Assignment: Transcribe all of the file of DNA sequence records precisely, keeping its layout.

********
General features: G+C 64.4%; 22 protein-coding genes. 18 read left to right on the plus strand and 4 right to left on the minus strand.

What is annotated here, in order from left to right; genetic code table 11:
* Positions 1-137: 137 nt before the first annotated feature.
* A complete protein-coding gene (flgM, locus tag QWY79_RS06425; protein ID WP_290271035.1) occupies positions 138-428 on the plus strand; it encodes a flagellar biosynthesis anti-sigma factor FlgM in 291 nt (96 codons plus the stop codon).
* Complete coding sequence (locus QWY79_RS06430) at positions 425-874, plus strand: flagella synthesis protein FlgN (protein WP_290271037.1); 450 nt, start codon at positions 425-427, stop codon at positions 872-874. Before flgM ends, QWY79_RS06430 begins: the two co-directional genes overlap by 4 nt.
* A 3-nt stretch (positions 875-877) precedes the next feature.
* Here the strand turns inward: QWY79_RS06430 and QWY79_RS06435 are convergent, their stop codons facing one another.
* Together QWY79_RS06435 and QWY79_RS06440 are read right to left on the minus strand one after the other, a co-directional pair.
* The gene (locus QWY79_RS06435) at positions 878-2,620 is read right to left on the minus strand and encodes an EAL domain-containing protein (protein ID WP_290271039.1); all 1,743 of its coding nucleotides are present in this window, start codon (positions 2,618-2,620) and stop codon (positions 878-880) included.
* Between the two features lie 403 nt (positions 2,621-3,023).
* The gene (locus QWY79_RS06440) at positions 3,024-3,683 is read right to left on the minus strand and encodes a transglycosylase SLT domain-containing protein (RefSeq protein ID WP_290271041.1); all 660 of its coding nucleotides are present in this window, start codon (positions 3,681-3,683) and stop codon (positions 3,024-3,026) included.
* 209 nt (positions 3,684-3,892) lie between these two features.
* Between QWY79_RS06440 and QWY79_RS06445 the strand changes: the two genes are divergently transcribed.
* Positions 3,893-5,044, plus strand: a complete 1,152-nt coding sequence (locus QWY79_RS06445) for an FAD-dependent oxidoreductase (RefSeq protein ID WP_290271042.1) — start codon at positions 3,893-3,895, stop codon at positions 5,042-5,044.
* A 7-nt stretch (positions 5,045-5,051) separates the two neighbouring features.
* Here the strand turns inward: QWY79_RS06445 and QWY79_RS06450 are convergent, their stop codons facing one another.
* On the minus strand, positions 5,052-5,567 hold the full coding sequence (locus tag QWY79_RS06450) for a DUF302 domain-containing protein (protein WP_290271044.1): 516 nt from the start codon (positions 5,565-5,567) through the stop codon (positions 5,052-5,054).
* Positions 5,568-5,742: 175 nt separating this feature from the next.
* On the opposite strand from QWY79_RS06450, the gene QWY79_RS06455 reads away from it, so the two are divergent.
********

General features: G+C 64.4%; 22 protein-coding genes. 18 read left to right on the plus strand and 4 right to left on the minus strand.

What is annotated here, in order from left to right; genetic code table 11:
* Positions 1-137: 137 nt before the first annotated feature.
* A complete protein-coding gene (flgM, locus tag QWY79_RS06425; protein ID WP_290271035.1) occupies positions 138-428 on the plus strand; it encodes a flagellar biosynthesis anti-sigma factor FlgM in 291 nt (96 codons plus the stop codon).
* Complete coding sequence (locus QWY79_RS06430) at positions 425-874, plus strand: flagella synthesis protein FlgN (protein WP_290271037.1); 450 nt, start codon at positions 425-427, stop codon at positions 872-874. Before flgM ends, QWY79_RS06430 begins: the two co-directional genes overlap by 4 nt.
* A 3-nt stretch (positions 875-877) precedes the next feature.
* Here the strand turns inward: QWY79_RS06430 and QWY79_RS06435 are convergent, their stop codons facing one another.
* Together QWY79_RS06435 and QWY79_RS06440 are read right to left on the minus strand one after the other, a co-directional pair.
* The gene (locus QWY79_RS06435) at positions 878-2,620 is read right to left on the minus strand and encodes an EAL domain-containing protein (protein ID WP_290271039.1); all 1,743 of its coding nucleotides are present in this window, start codon (positions 2,618-2,620) and stop codon (positions 878-880) included.
* Between the two features lie 403 nt (positions 2,621-3,023).
* The gene (locus QWY79_RS06440) at positions 3,024-3,683 is read right to left on the minus strand and encodes a transglycosylase SLT domain-containing protein (RefSeq protein ID WP_290271041.1); all 660 of its coding nucleotides are present in this window, start codon (positions 3,681-3,683) and stop codon (positions 3,024-3,026) included.
* 209 nt (positions 3,684-3,892) lie between these two features.
* Between QWY79_RS06440 and QWY79_RS06445 the strand changes: the two genes are divergently transcribed.
* Positions 3,893-5,044, plus strand: a complete 1,152-nt coding sequence (locus QWY79_RS06445) for an FAD-dependent oxidoreductase (RefSeq protein ID WP_290271042.1) — start codon at positions 3,893-3,895, stop codon at positions 5,042-5,044.
* A 7-nt stretch (positions 5,045-5,051) separates the two neighbouring features.
* Here the strand turns inward: QWY79_RS06445 and QWY79_RS06450 are convergent, their stop codons facing one another.
* On the minus strand, positions 5,052-5,567 hold the full coding sequence (locus tag QWY79_RS06450) for a DUF302 domain-containing protein (protein WP_290271044.1): 516 nt from the start codon (positions 5,565-5,567) through the stop codon (positions 5,052-5,054).
* Positions 5,568-5,742: 175 nt separating this feature from the next.
* On the opposite strand from QWY79_RS06450, the gene QWY79_RS06455 reads away from it, so the two are divergent.